Last March, a 30-year-old Harvard-educated data scientist came to the first meet-up of Israeli Startups NYC knowing little about Israel aside from an article he’d read about the Tel Aviv startup scene, he told founder Lior Vaknin.
Two months later, “Brad” was on a plane to Israel to see it for himself.
“I went to the meet-up to find out more information because I was curious about what others outside of the US are doing in the tech sphere,” say Brad (for business reasons, he wants to stay anonymous for the time being). “Lior is a fantastic advocate for the Israeli tech ecosystem,” Brad continues.
“He put me in touch with a ton of VCs in Israel. During a trip to Europe for work in May, I took a side trip to talk to some people in Tel Aviv who are doing interesting things, and I met up with a bunch of companies.”
Vaknin, a 27-year-old Tel Aviv native, former paratrooper and serial entrepreneur, came to New York to launch his online dating site Blind8.
Though more than 200 Israeli tech companies operate in New York, he discovered that Israel-New York business ties are not as developed as they are in Silicon Valley, despite plentiful capital and talent in the Big Apple.
So Vaknin decided it was high time to “heat up the synergy between the Israeli and New York tech communities,” he tells ISRAEL21c.
His initial feelers confirmed that New Yorkers want to learn from their peers in the Middle East. “We have this ‘startup nation’ image and people don’t really know what it means. They hear about the Waze acquisition by Google but want to know what makes Israel so successful while living in a tough neighborhood. They want to know what they can learn from us.”
His approach indeed struck a chord. Boasting a membership of 2,000, Israeli Startups NYC is now the largest active Israeli-American tech community in New York and began a partnership with Microsoft called One-Day Incubator.
“Every Thursday, five teams come to the Microsoft Bizspark office in Times Square for a one-day experience where they get free office space, coffee, facilities, mentors and guidance to build their startup to the right size — all for free,” says Vaknin, who created the initiative in cooperation with fellow Israeli Zack Weisfeld, head of Microsoft Ventures Global Accelerators.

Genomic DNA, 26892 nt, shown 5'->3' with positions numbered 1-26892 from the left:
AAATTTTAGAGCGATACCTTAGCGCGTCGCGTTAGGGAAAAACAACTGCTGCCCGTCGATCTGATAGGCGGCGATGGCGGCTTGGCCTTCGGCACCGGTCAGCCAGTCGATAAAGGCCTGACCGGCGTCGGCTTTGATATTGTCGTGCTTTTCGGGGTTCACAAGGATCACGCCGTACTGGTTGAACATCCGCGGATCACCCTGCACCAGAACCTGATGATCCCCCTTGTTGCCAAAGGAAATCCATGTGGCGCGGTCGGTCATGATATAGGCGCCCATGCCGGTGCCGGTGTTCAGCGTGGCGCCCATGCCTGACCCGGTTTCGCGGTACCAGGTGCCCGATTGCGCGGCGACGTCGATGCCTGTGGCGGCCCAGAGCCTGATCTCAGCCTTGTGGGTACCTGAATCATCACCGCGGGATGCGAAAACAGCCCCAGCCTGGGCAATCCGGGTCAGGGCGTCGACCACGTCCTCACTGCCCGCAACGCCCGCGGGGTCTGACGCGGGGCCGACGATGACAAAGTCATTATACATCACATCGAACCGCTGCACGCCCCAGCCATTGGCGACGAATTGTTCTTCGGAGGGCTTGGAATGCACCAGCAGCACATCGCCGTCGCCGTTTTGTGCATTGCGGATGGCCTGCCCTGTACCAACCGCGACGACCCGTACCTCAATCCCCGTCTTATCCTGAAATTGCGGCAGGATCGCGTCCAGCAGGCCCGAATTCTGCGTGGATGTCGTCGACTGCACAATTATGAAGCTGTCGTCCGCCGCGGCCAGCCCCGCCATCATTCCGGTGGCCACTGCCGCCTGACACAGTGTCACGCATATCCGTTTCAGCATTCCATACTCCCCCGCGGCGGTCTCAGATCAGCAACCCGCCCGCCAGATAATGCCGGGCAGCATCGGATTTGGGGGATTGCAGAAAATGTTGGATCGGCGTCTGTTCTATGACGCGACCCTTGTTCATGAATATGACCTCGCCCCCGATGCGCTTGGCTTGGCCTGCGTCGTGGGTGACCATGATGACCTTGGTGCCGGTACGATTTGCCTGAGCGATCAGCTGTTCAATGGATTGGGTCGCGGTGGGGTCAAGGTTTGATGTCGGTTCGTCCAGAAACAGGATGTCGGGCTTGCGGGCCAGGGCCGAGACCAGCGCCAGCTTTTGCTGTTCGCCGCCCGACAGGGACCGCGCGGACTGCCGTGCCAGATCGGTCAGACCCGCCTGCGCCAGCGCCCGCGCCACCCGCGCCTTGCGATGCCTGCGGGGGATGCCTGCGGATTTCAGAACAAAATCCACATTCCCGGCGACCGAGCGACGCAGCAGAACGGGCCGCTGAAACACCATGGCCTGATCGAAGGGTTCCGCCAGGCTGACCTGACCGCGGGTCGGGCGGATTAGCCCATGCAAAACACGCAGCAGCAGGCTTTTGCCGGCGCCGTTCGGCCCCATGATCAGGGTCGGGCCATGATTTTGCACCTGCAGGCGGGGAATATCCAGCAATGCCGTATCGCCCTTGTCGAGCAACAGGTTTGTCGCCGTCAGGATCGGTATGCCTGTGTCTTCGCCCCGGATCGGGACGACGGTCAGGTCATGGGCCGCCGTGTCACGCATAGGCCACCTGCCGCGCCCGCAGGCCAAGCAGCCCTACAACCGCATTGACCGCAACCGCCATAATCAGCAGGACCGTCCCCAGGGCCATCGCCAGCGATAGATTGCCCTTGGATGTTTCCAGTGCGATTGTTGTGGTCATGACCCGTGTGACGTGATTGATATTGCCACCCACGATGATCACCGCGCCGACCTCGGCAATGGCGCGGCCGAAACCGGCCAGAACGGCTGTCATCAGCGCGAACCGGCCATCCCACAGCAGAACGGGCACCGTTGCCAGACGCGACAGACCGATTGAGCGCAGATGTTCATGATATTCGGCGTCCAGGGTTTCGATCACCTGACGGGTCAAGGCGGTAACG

“The concept is not targeted only to Israelis, but we are bringing in Israeli mentors so people from all over the world launching a startup in New York can see how strong Israel is in the startup space. This will further help us brand Israel as a startup authority. I love to put Israel in the right perspective in other people’s eyes.”
Vaknin notes that Israeli tech exits in 2013 totaled $7.6 billion, and that Israel has more NASDAQ-listed companies than any other country outside the United States.
He wants meet-up participants like Brad to understand that Israel is a whole lot more than what they see on the news. “We have our issues like any other country, but we have a lot of good stuff we can give to the world.”
Personality and drive
About 200 people come to Israeli Startups NYC events, which recently included a startup pitch night and a panel discussion entitled “How to Build a $100 Million Business.”
Panelists included Israeli-American success stories: Gil Dudkiewicz, founder and CEO of mobile advertising platform Startapp (and formerly CEO of SweetIM, which he joined as a pre-revenue company and led to a $41 million acquisition); Assaf Henkin, founder and COO at content-activation platform Kontera, acquired for $150 million; and Zvika Netter, CEO and cofounder at Innovid, which offers interactive ad formats for online video.
TIME magazine selected Netter as a “Tech Pioneer Who Will Change Your Life” in 2009.
Based on the buzz created by Israeli Startups NYC, Vaknin was put on the speakers’ bureau of the Israeli Embassy to the United States and hopes to expand the voluntary venture to additional American cities next year.
Meanwhile, Brad tells ISRAEL21c that his Tel Aviv visit provided him with connections that could be relevant for the future.
“I was really impressed by the thriving ecosystem there despite the small population. I was fascinated by how disproportionately devoted to tech and startups Israel is,” he says.
“I suppose it speaks to the Israeli mentality, personality and drive. I was also impressed by how receptive everyone was. They were very welcoming, and I never felt excluded for not being Israeli.”
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